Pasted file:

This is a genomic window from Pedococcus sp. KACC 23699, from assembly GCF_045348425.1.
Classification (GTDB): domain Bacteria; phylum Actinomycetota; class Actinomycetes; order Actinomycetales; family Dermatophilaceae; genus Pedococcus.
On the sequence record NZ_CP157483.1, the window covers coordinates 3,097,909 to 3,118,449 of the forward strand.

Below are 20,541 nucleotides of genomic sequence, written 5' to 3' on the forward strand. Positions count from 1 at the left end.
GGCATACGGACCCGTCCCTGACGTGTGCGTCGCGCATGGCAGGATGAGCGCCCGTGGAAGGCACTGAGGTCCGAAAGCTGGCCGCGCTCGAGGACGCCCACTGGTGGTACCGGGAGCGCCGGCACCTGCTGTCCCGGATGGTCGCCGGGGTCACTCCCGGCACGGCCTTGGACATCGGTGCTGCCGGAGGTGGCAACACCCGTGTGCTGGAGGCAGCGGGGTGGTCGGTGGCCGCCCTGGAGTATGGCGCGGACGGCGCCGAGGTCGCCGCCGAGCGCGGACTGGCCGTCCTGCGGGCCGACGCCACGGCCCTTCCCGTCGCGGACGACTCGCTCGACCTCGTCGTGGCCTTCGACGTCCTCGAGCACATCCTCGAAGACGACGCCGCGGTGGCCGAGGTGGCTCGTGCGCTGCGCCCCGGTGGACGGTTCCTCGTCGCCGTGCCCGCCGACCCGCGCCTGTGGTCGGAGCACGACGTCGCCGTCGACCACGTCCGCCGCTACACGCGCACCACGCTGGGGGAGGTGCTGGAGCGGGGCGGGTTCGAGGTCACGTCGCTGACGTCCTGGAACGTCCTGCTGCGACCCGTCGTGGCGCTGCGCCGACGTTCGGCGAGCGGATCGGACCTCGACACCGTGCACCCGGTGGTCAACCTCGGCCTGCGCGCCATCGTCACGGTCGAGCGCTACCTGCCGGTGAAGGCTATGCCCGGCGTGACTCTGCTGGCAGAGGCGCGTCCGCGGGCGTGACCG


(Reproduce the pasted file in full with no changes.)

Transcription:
This is a genomic window from Pedococcus sp. KACC 23699, from assembly GCF_045348425.1.
Classification (GTDB): domain Bacteria; phylum Actinomycetota; class Actinomycetes; order Actinomycetales; family Dermatophilaceae; genus Pedococcus.
On the sequence record NZ_CP157483.1, the window covers coordinates 3,097,909 to 3,118,449 of the forward strand.

Below are 20,541 nucleotides of genomic sequence, written 5' to 3' on the forward strand. Positions count from 1 at the left end.
GGCATACGGACCCGTCCCTGACGTGTGCGTCGCGCATGGCAGGATGAGCGCCCGTGGAAGGCACTGAGGTCCGAAAGCTGGCCGCGCTCGAGGACGCCCACTGGTGGTACCGGGAGCGCCGGCACCTGCTGTCCCGGATGGTCGCCGGGGTCACTCCCGGCACGGCCTTGGACATCGGTGCTGCCGGAGGTGGCAACACCCGTGTGCTGGAGGCAGCGGGGTGGTCGGTGGCCGCCCTGGAGTATGGCGCGGACGGCGCCGAGGTCGCCGCCGAGCGCGGACTGGCCGTCCTGCGGGCCGACGCCACGGCCCTTCCCGTCGCGGACGACTCGCTCGACCTCGTCGTGGCCTTCGACGTCCTCGAGCACATCCTCGAAGACGACGCCGCGGTGGCCGAGGTGGCTCGTGCGCTGCGCCCCGGTGGACGGTTCCTCGTCGCCGTGCCCGCCGACCCGCGCCTGTGGTCGGAGCACGACGTCGCCGTCGACCACGTCCGCCGCTACACGCGCACCACGCTGGGGGAGGTGCTGGAGCGGGGCGGGTTCGAGGTCACGTCGCTGACGTCCTGGAACGTCCTGCTGCGACCCGTCGTGGCGCTGCGCCGACGTTCGGCGAGCGGATCGGACCTCGACACCGTGCACCCGGTGGTCAACCTCGGCCTGCGCGCCATCGTCACGGTCGAGCGCTACCTGCCGGTGAAGGCTATGCCCGGCGTGACTCTGCTGGCAGAGGCGCGTCCGCGGGCGTGACCG